Brass Bands, Jazz Funerals, and Second Lines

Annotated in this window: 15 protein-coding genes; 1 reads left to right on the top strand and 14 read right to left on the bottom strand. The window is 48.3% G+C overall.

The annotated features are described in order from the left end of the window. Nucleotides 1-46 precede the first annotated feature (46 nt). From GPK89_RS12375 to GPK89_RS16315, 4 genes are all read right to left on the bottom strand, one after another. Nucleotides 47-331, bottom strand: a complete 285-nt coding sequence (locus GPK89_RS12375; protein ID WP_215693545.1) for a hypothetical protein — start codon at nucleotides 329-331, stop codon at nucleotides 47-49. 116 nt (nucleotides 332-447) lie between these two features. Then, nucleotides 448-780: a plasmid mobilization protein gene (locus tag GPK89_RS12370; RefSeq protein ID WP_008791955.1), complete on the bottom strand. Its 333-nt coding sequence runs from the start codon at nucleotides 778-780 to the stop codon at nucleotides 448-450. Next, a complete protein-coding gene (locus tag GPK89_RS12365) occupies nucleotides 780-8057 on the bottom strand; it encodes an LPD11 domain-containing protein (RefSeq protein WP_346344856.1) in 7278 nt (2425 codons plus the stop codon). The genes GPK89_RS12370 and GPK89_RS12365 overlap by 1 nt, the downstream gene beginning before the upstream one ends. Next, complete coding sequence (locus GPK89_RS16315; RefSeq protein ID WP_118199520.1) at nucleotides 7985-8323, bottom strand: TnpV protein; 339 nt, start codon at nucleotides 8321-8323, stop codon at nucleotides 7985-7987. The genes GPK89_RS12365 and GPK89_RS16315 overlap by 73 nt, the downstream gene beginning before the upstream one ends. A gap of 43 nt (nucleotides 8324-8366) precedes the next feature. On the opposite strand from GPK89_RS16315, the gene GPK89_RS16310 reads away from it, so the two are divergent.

New Orleans' brass band lineage can be traced to parading traditions of eighteenth century military marching bands, including those organized by free black militias, during French colonial period. Through histories of cultural synthesis involving European instrumentation and composition fused with African and Caribbean-derived polyrhythmic cadence and parading traditions, New Orleans' brass bands have evolved as a dynamic component of black public life in New Orleans. One important expression is linked to black Social Aid and Pleasure Clubs; African American benevolent organizations dating back to the late ninetieth century whose annual second line parades are organized around the music of hired brass bands and move through the streets of black working-class neighborhoods. Another related tradition are jazz funerals in which brass bands lead public funeral processions for prominent community figures through neighborhood streets. In the case of both second lines and jazz funerals, brass band music helps fashion mobile community in often healing, body-centered celebration of black life and transcendent freedom.